Plastic consumption affects the health of birds and their ability to survive in the future

A new study by researchers at the University of Tasmania, the Australian Government Research and Applied Research Institute (CSIRO) and the University of South Australia has found for the first time a relationship between plastic debris ingested by seabirds and the concentration of beneficial minerals in their liver. The results are published in Scientific Reports.

A new study looked at ingested plastic and 11 useful metals in two species of seabirds. As a result, a relationship with the concentrations of aluminum, manganese, iron, cobalt, copper and zinc in the liver of fine-billed prions was found.

Lead author Dr. Lauren Roman of CSIRO and UTAS Institute for Marine and Antarctic Research said the impact was negligible. However, she noted that seabirds already have “enough problems” on the high seas. For example, a lack of production and severe storms. In turn, plastic can exacerbate the effects of other stressors on individuals. It’s about fishing and climate change.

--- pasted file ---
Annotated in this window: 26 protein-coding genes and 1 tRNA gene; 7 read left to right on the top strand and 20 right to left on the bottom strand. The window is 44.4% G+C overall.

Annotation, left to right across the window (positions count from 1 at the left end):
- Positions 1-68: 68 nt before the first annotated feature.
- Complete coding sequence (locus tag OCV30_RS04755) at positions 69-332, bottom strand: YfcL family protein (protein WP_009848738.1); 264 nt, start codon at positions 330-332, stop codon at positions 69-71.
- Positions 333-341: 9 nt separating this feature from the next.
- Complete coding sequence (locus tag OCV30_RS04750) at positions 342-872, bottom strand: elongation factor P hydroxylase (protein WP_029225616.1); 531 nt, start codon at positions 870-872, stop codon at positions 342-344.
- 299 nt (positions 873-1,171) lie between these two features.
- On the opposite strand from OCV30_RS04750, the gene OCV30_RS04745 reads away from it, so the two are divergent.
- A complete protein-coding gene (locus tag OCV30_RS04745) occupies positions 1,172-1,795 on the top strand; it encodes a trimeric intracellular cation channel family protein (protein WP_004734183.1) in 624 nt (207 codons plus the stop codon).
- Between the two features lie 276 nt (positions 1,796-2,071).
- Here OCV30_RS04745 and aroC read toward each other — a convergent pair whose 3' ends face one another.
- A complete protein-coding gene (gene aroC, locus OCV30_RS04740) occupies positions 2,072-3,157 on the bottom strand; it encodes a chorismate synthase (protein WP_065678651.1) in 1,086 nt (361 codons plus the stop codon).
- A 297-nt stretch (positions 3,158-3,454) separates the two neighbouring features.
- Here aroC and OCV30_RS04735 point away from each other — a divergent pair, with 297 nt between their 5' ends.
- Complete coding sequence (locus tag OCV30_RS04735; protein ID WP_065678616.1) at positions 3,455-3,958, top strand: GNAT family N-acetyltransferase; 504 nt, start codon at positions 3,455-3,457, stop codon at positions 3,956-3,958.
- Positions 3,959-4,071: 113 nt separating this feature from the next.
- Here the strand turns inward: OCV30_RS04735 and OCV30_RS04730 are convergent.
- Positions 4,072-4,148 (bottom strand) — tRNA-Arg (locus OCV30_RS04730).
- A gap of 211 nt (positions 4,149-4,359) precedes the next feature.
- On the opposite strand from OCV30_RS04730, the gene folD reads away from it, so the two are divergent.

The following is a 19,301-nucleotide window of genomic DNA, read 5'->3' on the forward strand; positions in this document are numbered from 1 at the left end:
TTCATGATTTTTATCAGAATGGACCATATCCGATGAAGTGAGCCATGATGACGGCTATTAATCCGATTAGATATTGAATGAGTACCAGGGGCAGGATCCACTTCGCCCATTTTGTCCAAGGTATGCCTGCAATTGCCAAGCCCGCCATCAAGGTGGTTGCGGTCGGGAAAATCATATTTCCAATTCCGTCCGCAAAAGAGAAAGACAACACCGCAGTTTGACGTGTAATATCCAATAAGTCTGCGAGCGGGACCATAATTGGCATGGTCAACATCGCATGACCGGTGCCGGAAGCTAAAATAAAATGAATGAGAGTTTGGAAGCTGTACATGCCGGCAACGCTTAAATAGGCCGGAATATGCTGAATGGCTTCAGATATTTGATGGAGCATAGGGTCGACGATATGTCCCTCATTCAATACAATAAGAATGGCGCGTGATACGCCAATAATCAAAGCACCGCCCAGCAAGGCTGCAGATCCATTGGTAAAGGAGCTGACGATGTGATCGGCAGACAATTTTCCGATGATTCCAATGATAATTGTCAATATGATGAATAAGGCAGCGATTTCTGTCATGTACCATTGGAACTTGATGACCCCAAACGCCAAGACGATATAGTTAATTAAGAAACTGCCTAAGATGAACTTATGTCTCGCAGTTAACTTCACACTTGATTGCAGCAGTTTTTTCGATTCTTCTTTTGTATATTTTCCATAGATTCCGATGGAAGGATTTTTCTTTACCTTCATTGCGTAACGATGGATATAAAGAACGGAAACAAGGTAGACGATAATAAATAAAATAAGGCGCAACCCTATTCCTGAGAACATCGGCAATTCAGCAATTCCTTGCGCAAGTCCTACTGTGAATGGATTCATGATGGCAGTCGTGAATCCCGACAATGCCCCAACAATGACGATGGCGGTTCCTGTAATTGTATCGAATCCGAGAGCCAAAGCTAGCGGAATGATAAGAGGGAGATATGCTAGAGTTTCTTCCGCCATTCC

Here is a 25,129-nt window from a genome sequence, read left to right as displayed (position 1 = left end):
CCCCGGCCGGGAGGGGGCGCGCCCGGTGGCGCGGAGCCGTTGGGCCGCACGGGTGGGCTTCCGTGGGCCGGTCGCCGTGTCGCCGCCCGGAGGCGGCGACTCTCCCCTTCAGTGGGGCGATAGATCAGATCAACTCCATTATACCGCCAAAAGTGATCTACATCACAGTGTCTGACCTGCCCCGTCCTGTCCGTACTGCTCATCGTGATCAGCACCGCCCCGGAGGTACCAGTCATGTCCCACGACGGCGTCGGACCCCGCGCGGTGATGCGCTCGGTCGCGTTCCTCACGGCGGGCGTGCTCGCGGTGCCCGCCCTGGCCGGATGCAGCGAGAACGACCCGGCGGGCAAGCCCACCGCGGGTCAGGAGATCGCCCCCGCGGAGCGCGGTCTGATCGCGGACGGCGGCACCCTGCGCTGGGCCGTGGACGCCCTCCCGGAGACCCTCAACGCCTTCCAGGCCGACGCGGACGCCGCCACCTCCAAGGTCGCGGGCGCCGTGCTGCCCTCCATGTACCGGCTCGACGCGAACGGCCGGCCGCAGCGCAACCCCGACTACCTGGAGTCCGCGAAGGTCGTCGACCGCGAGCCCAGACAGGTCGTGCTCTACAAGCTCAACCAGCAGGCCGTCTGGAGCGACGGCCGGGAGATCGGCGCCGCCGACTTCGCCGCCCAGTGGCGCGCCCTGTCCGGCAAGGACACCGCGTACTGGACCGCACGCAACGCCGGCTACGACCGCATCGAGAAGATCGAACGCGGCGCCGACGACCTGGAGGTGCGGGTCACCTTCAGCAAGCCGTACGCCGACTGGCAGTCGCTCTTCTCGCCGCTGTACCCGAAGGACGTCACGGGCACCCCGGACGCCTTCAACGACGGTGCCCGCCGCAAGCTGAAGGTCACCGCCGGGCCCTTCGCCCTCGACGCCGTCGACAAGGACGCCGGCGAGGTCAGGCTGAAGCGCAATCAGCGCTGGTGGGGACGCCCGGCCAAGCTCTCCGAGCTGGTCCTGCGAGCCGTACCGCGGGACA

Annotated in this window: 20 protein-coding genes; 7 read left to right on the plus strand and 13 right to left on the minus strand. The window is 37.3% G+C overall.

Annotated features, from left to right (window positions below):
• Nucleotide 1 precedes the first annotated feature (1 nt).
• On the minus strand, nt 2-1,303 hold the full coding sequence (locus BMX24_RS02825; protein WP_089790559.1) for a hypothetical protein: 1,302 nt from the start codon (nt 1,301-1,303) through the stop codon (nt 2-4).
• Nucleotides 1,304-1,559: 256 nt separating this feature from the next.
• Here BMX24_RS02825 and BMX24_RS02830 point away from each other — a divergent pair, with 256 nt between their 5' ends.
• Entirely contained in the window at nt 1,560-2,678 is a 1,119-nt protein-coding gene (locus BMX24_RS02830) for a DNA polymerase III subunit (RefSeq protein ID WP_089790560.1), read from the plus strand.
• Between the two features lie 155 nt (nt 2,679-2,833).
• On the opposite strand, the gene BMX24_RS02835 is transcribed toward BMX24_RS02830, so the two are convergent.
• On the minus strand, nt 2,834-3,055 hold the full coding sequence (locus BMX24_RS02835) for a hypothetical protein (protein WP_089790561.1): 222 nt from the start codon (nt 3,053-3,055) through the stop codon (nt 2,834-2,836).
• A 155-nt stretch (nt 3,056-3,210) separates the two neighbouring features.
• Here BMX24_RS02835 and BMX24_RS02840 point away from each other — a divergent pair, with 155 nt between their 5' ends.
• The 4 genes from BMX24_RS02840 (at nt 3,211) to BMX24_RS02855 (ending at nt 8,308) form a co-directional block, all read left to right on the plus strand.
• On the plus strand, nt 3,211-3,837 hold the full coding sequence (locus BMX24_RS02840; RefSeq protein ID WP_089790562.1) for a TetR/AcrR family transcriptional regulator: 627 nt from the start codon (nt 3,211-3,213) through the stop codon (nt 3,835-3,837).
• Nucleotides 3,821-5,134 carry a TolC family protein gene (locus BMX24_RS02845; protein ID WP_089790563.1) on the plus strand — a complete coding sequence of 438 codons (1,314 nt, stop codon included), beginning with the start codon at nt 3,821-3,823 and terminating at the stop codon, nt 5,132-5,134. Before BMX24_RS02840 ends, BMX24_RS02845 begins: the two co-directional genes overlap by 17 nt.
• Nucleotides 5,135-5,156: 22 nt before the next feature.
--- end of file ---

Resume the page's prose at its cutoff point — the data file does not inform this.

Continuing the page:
“Our study is the first to show a relationship in seabirds between plastic pollution, which is becoming more prevalent in our oceans, and the concentration of mineral nutrients in the liver,” explains Dr. Roman.

Scientists have linked the presence of several pieces of plastic in the intestines with potential effects on the nutrition of small seabirds and other marine animals. Previously, similar nutritional relationships have already been observed in plastic-eating sea turtles. While more research is needed to better understand the link between gut plastic and seabird nutrition, this is a disturbing discovery for millions of seabirds. An individual with a lot of plastic in its stomach may be worse off and therefore less likely to survive the increased frequency of hurricanes or food chain disruptions that are inevitable in changing climates.

Study co-author Dr. Farzana Kasturi of the University of South Australia noted that while some minerals are an essential part of the poultry diet as essential, some metals can be toxic depending on their type and concentration.

“Potentially toxic elements such as lead and arsenic can adsorb and concentrate on the surface of plastic in the marine environment,” she explains. “Depending on the nutritional status of the seabirds that consume marine plastic, some of these potentially toxic elements can be absorbed, adversely affecting bird health.”

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